The Garden Guide

Book: A treatise on the theory and practice of landscape gardening, adapted to North America,1841
Chapter: Section IV. Deciduous Ornamental Trees

The Scotch or Wych elm. Ulmus montana.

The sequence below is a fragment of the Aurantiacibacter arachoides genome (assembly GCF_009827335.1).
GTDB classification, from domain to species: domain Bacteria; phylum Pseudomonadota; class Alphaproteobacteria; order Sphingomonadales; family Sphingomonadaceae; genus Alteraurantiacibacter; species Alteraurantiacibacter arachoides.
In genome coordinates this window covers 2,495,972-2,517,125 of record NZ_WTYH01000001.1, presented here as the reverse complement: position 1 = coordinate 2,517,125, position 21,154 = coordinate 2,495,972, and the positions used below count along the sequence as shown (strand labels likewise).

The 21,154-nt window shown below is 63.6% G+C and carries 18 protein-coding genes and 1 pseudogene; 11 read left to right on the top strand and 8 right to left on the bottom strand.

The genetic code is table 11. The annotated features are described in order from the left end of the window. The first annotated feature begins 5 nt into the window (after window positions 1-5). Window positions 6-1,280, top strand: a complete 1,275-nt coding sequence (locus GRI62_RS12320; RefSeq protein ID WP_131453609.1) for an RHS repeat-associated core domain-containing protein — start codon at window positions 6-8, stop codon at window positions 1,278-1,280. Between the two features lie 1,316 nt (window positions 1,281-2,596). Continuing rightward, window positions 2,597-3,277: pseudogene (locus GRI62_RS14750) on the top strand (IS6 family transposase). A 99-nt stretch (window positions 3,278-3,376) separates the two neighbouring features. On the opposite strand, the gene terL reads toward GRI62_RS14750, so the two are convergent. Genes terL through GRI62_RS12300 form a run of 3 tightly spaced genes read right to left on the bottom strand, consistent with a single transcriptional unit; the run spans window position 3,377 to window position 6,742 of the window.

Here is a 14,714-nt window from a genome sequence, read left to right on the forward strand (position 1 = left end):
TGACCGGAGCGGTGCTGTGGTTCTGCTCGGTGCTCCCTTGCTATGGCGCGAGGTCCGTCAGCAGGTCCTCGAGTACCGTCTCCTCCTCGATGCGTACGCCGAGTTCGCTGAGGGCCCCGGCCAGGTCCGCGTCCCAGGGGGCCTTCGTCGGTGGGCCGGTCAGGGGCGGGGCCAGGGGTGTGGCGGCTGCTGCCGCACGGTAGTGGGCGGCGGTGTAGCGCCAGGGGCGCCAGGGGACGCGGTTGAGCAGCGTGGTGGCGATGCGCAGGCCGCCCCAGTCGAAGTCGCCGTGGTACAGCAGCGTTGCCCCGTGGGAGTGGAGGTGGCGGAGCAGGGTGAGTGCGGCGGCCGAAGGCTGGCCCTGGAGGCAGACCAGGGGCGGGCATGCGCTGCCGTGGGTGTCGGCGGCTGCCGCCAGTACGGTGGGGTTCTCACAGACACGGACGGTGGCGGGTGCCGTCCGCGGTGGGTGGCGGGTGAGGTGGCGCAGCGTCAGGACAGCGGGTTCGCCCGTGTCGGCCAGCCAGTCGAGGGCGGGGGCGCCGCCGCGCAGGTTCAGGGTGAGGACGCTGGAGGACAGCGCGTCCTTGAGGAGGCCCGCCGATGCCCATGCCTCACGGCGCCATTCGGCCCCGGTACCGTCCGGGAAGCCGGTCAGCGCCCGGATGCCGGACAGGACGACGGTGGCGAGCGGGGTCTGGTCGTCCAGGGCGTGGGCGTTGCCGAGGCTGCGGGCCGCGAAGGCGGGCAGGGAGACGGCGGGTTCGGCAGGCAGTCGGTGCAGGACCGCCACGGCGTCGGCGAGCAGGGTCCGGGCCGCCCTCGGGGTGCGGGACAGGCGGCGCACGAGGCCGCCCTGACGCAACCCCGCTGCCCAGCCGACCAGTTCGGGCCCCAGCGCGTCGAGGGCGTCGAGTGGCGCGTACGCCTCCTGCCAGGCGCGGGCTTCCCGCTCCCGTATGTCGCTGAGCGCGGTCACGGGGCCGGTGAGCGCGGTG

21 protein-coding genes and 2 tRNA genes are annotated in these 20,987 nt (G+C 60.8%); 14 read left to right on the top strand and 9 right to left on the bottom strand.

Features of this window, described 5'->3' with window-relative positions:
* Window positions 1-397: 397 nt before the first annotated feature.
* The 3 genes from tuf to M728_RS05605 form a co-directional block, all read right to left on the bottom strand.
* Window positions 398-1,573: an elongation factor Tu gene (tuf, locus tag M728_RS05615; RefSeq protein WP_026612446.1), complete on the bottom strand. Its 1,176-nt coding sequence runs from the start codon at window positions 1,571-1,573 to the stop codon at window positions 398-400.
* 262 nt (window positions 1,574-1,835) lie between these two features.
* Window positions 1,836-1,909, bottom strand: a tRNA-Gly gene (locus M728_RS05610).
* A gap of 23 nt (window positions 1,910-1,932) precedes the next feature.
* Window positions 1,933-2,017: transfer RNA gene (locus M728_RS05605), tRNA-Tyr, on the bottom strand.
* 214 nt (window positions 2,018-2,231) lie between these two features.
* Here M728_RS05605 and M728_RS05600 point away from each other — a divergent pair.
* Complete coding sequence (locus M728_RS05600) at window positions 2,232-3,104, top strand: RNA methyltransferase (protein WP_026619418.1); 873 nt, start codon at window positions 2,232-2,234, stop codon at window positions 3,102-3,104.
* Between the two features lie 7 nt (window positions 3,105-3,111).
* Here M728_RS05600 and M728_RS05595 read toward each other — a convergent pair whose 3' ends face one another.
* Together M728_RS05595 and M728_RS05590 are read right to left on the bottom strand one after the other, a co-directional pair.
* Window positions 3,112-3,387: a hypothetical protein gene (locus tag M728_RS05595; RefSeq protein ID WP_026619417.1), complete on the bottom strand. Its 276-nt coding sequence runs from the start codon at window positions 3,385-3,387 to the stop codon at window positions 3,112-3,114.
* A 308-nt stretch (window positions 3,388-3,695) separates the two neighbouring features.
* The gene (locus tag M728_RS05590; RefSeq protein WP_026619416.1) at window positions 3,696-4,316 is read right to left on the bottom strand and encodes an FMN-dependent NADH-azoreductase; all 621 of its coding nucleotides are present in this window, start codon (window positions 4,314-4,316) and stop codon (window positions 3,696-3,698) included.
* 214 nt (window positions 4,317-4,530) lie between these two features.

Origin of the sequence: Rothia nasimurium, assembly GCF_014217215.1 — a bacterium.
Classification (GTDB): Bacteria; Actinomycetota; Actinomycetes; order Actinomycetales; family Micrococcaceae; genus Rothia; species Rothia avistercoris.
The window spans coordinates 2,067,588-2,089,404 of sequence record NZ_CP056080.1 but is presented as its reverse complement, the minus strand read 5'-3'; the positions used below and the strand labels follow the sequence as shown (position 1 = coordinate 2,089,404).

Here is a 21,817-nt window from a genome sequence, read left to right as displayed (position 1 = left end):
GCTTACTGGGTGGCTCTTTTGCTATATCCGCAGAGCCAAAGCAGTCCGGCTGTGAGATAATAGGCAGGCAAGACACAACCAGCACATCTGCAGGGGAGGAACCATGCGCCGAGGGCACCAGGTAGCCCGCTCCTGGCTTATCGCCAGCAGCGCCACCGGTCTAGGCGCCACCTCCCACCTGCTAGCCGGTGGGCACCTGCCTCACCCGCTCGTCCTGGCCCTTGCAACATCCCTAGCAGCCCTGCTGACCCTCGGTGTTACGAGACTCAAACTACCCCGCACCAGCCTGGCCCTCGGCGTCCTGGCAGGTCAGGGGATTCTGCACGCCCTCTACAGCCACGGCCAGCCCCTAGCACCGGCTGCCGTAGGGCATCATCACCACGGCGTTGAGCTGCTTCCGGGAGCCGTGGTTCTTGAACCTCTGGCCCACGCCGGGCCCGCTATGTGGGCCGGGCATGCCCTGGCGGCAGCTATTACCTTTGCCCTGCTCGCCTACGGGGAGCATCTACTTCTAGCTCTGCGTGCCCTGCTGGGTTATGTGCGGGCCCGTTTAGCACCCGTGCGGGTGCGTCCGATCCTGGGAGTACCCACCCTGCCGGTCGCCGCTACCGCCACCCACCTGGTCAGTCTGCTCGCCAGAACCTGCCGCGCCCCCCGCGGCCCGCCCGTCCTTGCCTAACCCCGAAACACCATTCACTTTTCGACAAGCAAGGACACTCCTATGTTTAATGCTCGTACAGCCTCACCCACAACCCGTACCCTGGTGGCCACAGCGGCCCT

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The Scotch or Wych elm. (U. montana.) This is a tree of lower stature than the common European elm, its average height being about 40 feet. The leaves are broad, rough, pointed, and the branches extend more horizontally, drooping at the extremities. The bark on the branches is comparatively smooth. It is a grand tree, "the head is so finely massed and yet so well broken as to render it one of the noblest of park trees; and when it grows wild amid the rocky scenery of its native Scotland, there is no tree which assumes so great or so pleasing a variety of character."* In general appearance, the Scotch elm considerably resembles our White elm, and it is a very rapid grower. Its most ornamental varieties are the Spiry-topped elm (U. m. fastigiata), with singularly twisted leaves, and a very upright growth: the weeping Scotch elm (U. m. pendula), a very remarkable variety, the branches of which droop in a fan-like manner: and the Smooth-leaved Scotch elm (U. m. glabra). (* Sir Thos. Lauder, in Gilpin, 1. 91.)